Hendon Park Cemetery is now called Hendon Cemetery and is in Golders Hill Road. A visit there confirmed the burial and that there was no headstone. Disappointment! However, a note next to the record showed that after the war, on 13th October 1949, the body was exhumed, to be re-buried in the Belgian Section of Brookwood Military Cemetery near Woking in Surrey. This information was fed back, and within 24 hours, our correspondent had a photograph of the new grave and gravestone courtesy of the Commonwealth War Graves Commission. Job done.
We currently have three further inquiries ongoing, two from Australia. More of those in a later edition.
Hephzibah Revealed Jim Nelhams
In the newsletter in January 2006, I noted that, when investigating Jo’s family history, we had discovered that Jo’s great grandfather, William Willows, who spent all of his life in the Cambridgeshire village of Coton, had not one, but two marriages. His first wife had died in 1843, but had left a daughter named Hephzibah, who seemed to have been raised by her maternal grandparents. Her existence had been totally unknown to any of Jo’s family.
We discovered that in 1875, Hephzibah had married a William Williams. In 1881, the couple were living near Wakefield in Yorkshire where William was working on the railways. At the time of the 1881 census, they had two children, Ethel and Sidney. But then we could find no trace of the family after that date. In April last year, I was able to continue the story, as we had found emigration records showing their arrival in Sydney, Australia in 1883. Using the internet, we had been able to contact a gentleman named Norman Dyer, Hephzibah’s great grandson. Both Hephzibah and her daughter had died at Gosford, some 60 miles north of Sydney, close to Norman’s home.
Jo and I had planned a long holiday for the beginning of 2010 and in particular, we wanted to visit Jo’s niece in New South Wales. This would also give us the chance to meet Norman and visit Gosford, and perhaps find some more information. We sorted out dates and booked all the flights. Before we could book hotels, we found out that the niece would be in Ealing at the time of our visit, and separately, Norman invited us to stay with him for the three days we had allocated, and also offered to guide us around the area. So what did we find?
Most of the immigrant voyages are well documented. We saw that Hephzibah’s voyage from Plymouth aboard the Ellora (P & O Lines), took 75 days. Daughter Ethel celebrated her sixth birthday on board. There was also an outbreak of measles and croup, so that when the ship arrived at Sydney, it was quarantined for several days.
From newspaper archives, we found that, after arriving, William and Hephzibah had run a boarding house at Millers Point in Sydney, close to where the Sydney Harbour Bridge now stands. At some stage William became the farm manager of a fruit farm at Gosford owned by Mr Jesse Dyer, who also had a provisions shop in George Street, Sydney supplying the ships in Sydney Harbour. As the farm produced oranges and lemons, needed to guard against scurvy during voyages, it is likely he was selling his own produce. The shop building is in a preserved area known as “The Rocks” so it still exists, though it is now a branch of Burberrys.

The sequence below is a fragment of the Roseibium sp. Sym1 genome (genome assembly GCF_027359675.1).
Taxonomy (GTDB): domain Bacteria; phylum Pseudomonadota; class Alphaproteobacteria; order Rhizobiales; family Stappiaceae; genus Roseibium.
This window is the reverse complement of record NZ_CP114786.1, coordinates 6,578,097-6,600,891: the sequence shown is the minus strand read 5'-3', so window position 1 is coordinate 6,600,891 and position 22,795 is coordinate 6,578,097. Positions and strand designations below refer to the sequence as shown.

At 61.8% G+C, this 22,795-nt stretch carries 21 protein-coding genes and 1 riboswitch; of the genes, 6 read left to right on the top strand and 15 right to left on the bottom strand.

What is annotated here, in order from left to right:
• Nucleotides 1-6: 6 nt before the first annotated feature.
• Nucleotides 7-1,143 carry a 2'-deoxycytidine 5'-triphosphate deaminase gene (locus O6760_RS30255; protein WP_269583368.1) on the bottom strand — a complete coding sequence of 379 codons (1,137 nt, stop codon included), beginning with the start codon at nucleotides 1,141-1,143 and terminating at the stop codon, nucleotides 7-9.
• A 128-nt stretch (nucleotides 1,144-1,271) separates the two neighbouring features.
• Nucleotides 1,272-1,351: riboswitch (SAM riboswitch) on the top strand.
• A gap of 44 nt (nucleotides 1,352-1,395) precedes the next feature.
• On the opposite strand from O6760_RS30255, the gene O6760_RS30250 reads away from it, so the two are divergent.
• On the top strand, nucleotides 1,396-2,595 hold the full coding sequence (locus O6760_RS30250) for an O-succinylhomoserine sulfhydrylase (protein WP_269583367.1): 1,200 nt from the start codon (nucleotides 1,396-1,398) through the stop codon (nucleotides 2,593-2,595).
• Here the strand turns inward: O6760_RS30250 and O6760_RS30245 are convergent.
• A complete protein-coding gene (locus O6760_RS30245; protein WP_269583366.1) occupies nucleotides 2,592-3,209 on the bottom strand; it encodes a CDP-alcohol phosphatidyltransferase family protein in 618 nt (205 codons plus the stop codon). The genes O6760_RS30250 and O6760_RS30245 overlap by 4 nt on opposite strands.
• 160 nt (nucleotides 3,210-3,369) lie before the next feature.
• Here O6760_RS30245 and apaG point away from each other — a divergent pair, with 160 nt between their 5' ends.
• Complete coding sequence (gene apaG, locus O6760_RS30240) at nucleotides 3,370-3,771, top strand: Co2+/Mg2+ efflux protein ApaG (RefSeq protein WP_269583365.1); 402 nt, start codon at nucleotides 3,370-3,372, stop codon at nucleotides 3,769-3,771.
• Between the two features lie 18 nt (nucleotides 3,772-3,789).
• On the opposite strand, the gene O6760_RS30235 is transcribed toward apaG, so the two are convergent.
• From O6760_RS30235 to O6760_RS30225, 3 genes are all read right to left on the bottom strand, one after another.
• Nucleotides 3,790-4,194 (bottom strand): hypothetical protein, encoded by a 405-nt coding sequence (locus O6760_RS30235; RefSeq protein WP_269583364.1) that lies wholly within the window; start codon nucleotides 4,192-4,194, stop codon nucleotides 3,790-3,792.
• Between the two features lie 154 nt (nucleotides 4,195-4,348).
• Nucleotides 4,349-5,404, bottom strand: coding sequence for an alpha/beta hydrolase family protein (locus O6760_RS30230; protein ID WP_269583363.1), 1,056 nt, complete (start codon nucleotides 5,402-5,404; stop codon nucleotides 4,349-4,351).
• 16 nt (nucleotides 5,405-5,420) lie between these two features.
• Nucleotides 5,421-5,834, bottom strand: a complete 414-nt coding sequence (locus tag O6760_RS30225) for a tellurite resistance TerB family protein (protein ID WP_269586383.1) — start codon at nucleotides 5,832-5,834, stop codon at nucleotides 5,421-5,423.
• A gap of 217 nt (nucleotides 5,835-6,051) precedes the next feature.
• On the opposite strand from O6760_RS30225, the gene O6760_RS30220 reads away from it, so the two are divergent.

Jesse was at this stage married and his first marriage produced 7 sons, 4 of them dying in infancy. After his first wife died in 1901, he passed control of the shop to one of his sons and retired to his farm. In 1903, he re-married. His new wife was Ethel, Hephzibah’s daughter, with whom he had another 5 sons, including Norman’s father, John Willows Dyer, Willows being Hephzibah’s maiden name, and Jo’s also. While in Gosford, Norman took us to the “Pioneers’ Cemetery” where we found the grave of William and Hephzibah, so we had now traced her from cradle to grave.
But one surprise remained. On the following day, we went to visit Duncan, Norman’s cousin and another of Hephzibah’s great-grandsons. Duncan’s father had died in 2008, and when his house was cleared, they had found 4 large framed photographs – Jesse Dyer, Ethel, one of their sons, also named Jesse, AND HEPHZIBAH. Her photo was probably taken around 1905, and we could see the resemblance between her and her half-sisters, of whom we already had photographs. Norman and Duncan were both pleased to learn more about their ancestors, and to share their information.So the hunt continues, and together, we are now trying to establish Jesse’s origins.
Norwich 2010 Jim Nelhams
Our long trip this year was based in Norwich at the George Hotel. The hotel is part of the Arlington Group within Best Western Hotels. It is situated close to the A11 about 1 mile west of Norwich Castle. The hotel proved ideal for our group of 36 plus our coach driver, Dave. It gave us comfortable accommodation, and provided us with breakfasts, evening meals and the sandwiches for our packed lunches. Other packed lunch items had been provided by a Barnet greengrocer (fresh fruit) and newsagent, whose supplies included bottled water from ICENI WATERS Ltd. This did not seem to carry any royal warrant from Queen Boudicca.
During our planning, a number of themes emerged, linking together our various stops.
The North Sea provided good access to Norfolk for the Romans. But the area around Thetford was possibly the residence of Queen Boudicca (Boadicea), and it was inhabited by the Iceni. A hoard of Roman coins and other valuable items was discovered in Thetford in 1979.